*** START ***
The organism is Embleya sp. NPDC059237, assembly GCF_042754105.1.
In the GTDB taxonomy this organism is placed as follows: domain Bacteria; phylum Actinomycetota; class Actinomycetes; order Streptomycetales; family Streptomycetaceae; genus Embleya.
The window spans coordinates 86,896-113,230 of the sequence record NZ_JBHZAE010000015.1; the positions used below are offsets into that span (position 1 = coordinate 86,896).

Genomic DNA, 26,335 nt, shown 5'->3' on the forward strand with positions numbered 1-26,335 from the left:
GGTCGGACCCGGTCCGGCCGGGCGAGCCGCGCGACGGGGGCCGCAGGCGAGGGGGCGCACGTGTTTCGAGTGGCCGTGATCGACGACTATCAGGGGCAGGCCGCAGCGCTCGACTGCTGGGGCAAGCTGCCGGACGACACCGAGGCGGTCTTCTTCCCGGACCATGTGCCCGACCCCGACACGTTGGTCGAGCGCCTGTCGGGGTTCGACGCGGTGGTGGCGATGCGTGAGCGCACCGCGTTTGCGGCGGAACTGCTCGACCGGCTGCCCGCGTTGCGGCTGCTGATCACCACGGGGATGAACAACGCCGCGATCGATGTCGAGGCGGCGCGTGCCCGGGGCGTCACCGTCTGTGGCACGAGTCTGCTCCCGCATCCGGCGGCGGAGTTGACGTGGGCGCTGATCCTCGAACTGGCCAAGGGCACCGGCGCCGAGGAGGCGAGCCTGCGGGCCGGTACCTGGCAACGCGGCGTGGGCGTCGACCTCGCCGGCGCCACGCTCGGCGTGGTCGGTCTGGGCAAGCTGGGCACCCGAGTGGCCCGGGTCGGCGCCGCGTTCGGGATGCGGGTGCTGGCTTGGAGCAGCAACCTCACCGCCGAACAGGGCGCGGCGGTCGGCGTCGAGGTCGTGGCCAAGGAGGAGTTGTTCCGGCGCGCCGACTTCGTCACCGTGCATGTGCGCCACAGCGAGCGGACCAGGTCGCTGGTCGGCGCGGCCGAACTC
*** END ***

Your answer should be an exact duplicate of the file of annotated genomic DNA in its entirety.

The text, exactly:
The organism is Embleya sp. NPDC059237, assembly GCF_042754105.1.
In the GTDB taxonomy this organism is placed as follows: domain Bacteria; phylum Actinomycetota; class Actinomycetes; order Streptomycetales; family Streptomycetaceae; genus Embleya.
The window spans coordinates 86,896-113,230 of the sequence record NZ_JBHZAE010000015.1; the positions used below are offsets into that span (position 1 = coordinate 86,896).

Genomic DNA, 26,335 nt, shown 5'->3' on the forward strand with positions numbered 1-26,335 from the left:
GGTCGGACCCGGTCCGGCCGGGCGAGCCGCGCGACGGGGGCCGCAGGCGAGGGGGCGCACGTGTTTCGAGTGGCCGTGATCGACGACTATCAGGGGCAGGCCGCAGCGCTCGACTGCTGGGGCAAGCTGCCGGACGACACCGAGGCGGTCTTCTTCCCGGACCATGTGCCCGACCCCGACACGTTGGTCGAGCGCCTGTCGGGGTTCGACGCGGTGGTGGCGATGCGTGAGCGCACCGCGTTTGCGGCGGAACTGCTCGACCGGCTGCCCGCGTTGCGGCTGCTGATCACCACGGGGATGAACAACGCCGCGATCGATGTCGAGGCGGCGCGTGCCCGGGGCGTCACCGTCTGTGGCACGAGTCTGCTCCCGCATCCGGCGGCGGAGTTGACGTGGGCGCTGATCCTCGAACTGGCCAAGGGCACCGGCGCCGAGGAGGCGAGCCTGCGGGCCGGTACCTGGCAACGCGGCGTGGGCGTCGACCTCGCCGGCGCCACGCTCGGCGTGGTCGGTCTGGGCAAGCTGGGCACCCGAGTGGCCCGGGTCGGCGCCGCGTTCGGGATGCGGGTGCTGGCTTGGAGCAGCAACCTCACCGCCGAACAGGGCGCGGCGGTCGGCGTCGAGGTCGTGGCCAAGGAGGAGTTGTTCCGGCGCGCCGACTTCGTCACCGTGCATGTGCGCCACAGCGAGCGGACCAGGTCGCTGGTCGGCGCGGCCGAACTC